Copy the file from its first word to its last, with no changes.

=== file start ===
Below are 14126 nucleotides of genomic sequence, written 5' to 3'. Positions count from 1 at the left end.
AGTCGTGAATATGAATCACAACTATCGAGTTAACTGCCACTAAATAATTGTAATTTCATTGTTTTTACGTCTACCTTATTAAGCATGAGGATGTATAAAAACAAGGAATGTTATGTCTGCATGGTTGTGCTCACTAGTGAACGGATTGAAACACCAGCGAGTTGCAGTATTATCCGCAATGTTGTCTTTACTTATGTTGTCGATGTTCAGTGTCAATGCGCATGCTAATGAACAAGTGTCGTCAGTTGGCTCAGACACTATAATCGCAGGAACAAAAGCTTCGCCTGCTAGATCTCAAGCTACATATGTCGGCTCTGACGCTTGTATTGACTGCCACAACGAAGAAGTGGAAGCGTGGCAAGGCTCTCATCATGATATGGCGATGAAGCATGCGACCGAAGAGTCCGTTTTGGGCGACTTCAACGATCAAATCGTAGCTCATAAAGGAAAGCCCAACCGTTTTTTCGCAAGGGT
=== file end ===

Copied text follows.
Below are 14126 nucleotides of genomic sequence, written 5' to 3'. Positions count from 1 at the left end.
AGTCGTGAATATGAATCACAACTATCGAGTTAACTGCCACTAAATAATTGTAATTTCATTGTTTTTACGTCTACCTTATTAAGCATGAGGATGTATAAAAACAAGGAATGTTATGTCTGCATGGTTGTGCTCACTAGTGAACGGATTGAAACACCAGCGAGTTGCAGTATTATCCGCAATGTTGTCTTTACTTATGTTGTCGATGTTCAGTGTCAATGCGCATGCTAATGAACAAGTGTCGTCAGTTGGCTCAGACACTATAATCGCAGGAACAAAAGCTTCGCCTGCTAGATCTCAAGCTACATATGTCGGCTCTGACGCTTGTATTGACTGCCACAACGAAGAAGTGGAAGCGTGGCAAGGCTCTCATCATGATATGGCGATGAAGCATGCGACCGAAGAGTCCGTTTTGGGCGACTTCAACGATCAAATCGTAGCTCATAAAGGAAAGCCCAACCGTTTTTTCGCAAGGGT